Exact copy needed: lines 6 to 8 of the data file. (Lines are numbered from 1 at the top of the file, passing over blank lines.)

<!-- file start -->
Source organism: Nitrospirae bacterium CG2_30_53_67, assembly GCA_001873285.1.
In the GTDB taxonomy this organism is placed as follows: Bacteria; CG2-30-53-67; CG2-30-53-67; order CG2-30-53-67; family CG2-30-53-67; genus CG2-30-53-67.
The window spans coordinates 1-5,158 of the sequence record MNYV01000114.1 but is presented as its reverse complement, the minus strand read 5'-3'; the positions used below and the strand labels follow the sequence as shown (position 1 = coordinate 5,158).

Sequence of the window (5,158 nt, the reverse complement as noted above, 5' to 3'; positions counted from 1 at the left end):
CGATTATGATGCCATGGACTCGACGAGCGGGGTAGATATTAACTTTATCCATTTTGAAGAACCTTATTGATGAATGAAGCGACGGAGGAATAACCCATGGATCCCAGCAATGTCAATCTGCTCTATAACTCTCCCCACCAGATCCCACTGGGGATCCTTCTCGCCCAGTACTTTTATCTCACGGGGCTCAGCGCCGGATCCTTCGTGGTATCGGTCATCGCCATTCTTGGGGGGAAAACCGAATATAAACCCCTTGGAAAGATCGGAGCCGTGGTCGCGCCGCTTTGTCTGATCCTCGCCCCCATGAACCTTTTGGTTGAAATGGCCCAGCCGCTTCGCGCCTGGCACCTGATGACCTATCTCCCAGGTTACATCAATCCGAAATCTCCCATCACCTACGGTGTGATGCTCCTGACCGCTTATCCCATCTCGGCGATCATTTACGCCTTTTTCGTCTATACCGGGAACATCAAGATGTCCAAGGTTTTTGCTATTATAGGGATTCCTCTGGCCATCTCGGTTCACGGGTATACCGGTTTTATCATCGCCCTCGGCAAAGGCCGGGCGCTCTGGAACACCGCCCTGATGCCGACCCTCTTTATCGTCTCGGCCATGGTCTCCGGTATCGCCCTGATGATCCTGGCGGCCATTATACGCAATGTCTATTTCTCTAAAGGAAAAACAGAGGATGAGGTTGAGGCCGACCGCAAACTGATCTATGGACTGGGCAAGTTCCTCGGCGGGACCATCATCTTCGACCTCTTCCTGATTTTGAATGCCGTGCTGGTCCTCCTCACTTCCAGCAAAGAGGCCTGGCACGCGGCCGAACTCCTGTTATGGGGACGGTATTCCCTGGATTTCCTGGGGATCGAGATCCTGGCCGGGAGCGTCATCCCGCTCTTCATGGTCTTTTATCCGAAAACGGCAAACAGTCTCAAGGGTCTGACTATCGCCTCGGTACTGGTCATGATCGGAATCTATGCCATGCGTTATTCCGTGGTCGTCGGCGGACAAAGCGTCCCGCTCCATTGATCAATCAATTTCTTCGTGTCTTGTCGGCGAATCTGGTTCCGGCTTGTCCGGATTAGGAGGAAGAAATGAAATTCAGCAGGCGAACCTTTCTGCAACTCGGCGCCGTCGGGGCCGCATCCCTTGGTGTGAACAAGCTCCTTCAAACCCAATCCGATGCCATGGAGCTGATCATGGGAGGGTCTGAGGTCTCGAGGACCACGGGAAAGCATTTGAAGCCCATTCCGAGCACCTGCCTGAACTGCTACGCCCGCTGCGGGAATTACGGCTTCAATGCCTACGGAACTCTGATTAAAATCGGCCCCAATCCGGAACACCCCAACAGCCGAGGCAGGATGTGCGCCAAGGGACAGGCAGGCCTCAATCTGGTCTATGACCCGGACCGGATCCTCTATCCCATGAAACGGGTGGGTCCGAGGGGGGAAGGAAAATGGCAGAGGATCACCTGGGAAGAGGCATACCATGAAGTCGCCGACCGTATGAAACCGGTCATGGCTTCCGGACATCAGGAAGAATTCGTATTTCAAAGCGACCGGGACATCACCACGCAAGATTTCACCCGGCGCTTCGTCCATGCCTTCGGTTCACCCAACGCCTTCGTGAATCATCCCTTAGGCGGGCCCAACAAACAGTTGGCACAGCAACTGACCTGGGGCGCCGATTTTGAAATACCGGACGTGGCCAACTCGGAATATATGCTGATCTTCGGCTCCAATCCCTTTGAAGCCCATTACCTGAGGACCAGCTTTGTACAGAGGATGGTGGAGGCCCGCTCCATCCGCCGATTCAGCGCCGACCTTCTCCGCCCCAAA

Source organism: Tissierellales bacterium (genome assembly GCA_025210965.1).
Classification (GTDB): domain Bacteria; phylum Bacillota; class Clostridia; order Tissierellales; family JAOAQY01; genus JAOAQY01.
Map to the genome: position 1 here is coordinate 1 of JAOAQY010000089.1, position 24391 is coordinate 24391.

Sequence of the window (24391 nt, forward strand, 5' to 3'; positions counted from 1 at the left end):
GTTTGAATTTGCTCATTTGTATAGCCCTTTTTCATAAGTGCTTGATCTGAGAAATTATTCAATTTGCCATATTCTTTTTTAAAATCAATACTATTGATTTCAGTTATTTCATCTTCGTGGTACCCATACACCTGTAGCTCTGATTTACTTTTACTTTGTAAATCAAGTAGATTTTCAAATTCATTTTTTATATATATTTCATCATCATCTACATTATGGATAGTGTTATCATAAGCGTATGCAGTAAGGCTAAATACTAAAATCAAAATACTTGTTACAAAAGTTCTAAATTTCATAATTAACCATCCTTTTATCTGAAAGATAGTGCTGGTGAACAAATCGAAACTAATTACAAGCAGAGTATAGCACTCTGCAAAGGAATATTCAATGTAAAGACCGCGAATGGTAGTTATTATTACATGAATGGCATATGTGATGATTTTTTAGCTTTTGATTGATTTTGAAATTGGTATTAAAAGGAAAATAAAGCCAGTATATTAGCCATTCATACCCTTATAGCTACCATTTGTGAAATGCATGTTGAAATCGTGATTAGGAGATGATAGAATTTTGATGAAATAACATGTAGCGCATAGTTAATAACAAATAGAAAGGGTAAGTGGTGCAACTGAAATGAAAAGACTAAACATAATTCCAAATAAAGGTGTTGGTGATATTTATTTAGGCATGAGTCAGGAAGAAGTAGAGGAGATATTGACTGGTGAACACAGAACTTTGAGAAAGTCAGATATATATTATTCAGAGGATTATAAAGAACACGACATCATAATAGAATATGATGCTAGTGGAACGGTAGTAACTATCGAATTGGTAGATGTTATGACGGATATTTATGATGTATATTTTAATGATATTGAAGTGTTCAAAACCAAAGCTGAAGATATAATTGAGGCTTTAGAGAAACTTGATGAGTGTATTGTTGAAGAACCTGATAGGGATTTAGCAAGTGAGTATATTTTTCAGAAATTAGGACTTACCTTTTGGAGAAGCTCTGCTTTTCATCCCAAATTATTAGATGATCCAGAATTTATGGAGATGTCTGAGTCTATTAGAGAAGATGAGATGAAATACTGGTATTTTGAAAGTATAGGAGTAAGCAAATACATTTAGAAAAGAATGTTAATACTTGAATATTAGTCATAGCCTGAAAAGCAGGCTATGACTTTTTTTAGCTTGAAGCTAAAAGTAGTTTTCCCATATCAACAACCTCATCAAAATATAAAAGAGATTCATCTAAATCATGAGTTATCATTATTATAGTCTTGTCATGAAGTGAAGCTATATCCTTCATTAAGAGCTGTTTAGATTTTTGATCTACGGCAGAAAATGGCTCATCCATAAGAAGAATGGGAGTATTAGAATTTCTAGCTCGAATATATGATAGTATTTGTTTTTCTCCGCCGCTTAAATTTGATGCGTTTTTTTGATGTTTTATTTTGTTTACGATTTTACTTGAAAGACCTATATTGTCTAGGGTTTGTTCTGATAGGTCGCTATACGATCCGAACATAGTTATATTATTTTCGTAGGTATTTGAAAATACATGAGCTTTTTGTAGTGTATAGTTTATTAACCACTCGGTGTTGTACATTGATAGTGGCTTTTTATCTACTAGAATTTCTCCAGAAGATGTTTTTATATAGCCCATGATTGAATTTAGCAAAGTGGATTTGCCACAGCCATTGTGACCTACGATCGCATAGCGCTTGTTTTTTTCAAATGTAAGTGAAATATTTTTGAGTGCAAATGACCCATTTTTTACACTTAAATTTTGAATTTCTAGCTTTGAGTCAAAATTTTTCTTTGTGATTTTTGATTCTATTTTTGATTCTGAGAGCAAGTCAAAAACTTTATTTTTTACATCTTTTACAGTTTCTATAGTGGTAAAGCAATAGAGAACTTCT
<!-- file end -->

Source organism: Tissierellales bacterium (genome assembly GCA_025210965.1).
Classification (GTDB): domain Bacteria; phylum Bacillota; class Clostridia; order Tissierellales; family JAOAQY01; genus JAOAQY01.
Map to the genome: position 1 here is coordinate 1 of JAOAQY010000089.1, position 24391 is coordinate 24391.